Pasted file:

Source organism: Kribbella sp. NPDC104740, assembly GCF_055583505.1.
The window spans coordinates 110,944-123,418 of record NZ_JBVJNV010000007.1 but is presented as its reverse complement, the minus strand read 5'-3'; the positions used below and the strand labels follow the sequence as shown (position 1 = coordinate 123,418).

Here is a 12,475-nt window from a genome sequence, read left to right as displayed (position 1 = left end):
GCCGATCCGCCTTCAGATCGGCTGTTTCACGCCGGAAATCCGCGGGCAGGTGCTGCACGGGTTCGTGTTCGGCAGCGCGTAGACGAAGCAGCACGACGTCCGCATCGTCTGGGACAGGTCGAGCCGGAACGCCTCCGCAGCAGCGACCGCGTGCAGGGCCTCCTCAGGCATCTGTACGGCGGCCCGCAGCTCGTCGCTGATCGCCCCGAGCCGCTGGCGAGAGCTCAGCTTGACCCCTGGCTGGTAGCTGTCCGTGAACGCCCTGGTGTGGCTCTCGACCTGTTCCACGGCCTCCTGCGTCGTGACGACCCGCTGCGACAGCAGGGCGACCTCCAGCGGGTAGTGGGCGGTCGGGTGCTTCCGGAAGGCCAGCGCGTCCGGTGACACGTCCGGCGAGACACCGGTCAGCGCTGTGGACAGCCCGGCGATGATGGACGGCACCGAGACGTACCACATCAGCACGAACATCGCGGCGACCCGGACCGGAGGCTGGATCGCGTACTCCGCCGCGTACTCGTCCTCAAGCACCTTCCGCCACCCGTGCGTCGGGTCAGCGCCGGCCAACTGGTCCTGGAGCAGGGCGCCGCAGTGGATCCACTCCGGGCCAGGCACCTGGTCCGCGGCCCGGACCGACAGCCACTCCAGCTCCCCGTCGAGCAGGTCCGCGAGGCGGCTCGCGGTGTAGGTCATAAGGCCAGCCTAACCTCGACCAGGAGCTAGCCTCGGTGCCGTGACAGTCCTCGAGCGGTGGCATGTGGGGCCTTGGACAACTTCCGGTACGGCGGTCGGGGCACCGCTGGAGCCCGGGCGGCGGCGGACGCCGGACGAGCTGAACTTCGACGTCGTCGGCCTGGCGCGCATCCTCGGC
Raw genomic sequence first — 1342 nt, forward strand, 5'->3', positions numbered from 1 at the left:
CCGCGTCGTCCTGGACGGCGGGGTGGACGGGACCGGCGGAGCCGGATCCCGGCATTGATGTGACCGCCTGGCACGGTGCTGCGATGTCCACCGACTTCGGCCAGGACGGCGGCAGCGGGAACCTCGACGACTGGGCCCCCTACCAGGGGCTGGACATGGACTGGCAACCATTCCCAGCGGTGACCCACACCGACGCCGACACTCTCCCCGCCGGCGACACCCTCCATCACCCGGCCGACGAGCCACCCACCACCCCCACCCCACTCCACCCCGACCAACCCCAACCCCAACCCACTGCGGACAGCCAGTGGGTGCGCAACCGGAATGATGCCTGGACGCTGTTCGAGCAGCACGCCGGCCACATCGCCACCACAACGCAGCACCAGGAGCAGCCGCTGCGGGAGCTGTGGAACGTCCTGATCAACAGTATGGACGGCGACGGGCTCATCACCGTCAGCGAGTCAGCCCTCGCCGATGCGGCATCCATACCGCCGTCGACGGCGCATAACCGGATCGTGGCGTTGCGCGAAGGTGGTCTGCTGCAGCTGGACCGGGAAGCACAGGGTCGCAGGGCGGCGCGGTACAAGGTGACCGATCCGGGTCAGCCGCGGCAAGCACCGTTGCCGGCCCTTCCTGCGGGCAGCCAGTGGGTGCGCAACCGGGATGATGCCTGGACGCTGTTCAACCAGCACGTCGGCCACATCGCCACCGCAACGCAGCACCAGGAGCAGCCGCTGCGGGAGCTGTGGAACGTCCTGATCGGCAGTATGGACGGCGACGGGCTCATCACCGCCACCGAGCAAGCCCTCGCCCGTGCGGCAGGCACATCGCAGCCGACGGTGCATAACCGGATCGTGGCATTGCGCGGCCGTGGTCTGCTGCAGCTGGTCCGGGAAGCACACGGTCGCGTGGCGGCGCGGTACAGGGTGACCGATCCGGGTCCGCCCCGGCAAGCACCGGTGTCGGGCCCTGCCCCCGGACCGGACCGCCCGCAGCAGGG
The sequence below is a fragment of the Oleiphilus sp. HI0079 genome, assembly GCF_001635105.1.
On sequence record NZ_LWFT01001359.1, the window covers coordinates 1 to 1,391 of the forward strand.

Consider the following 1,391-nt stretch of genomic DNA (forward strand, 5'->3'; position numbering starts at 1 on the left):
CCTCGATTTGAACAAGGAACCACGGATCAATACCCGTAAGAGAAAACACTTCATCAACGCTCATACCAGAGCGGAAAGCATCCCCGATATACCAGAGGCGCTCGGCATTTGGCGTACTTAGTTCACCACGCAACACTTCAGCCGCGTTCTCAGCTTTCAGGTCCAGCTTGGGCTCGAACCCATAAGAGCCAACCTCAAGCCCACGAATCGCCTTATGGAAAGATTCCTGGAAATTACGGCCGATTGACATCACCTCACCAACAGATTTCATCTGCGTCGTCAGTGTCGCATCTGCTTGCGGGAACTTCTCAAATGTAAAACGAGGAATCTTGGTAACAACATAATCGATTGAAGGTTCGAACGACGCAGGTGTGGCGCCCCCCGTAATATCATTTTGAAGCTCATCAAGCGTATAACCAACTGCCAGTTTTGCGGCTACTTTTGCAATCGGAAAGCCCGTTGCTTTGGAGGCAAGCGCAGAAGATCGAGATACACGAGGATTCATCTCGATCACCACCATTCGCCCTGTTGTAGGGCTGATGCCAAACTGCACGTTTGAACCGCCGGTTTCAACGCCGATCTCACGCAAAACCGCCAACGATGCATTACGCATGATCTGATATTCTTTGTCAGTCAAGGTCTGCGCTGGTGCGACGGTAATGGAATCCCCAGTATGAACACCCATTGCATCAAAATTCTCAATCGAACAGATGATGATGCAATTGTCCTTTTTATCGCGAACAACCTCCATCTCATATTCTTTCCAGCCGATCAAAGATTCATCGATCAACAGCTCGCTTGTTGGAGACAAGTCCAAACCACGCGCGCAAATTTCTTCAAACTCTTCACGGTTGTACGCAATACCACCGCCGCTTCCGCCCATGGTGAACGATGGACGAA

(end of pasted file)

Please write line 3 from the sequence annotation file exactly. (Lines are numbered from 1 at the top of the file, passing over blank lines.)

Here is a 12,475-nt window from a genome sequence, read left to right as displayed (position 1 = left end):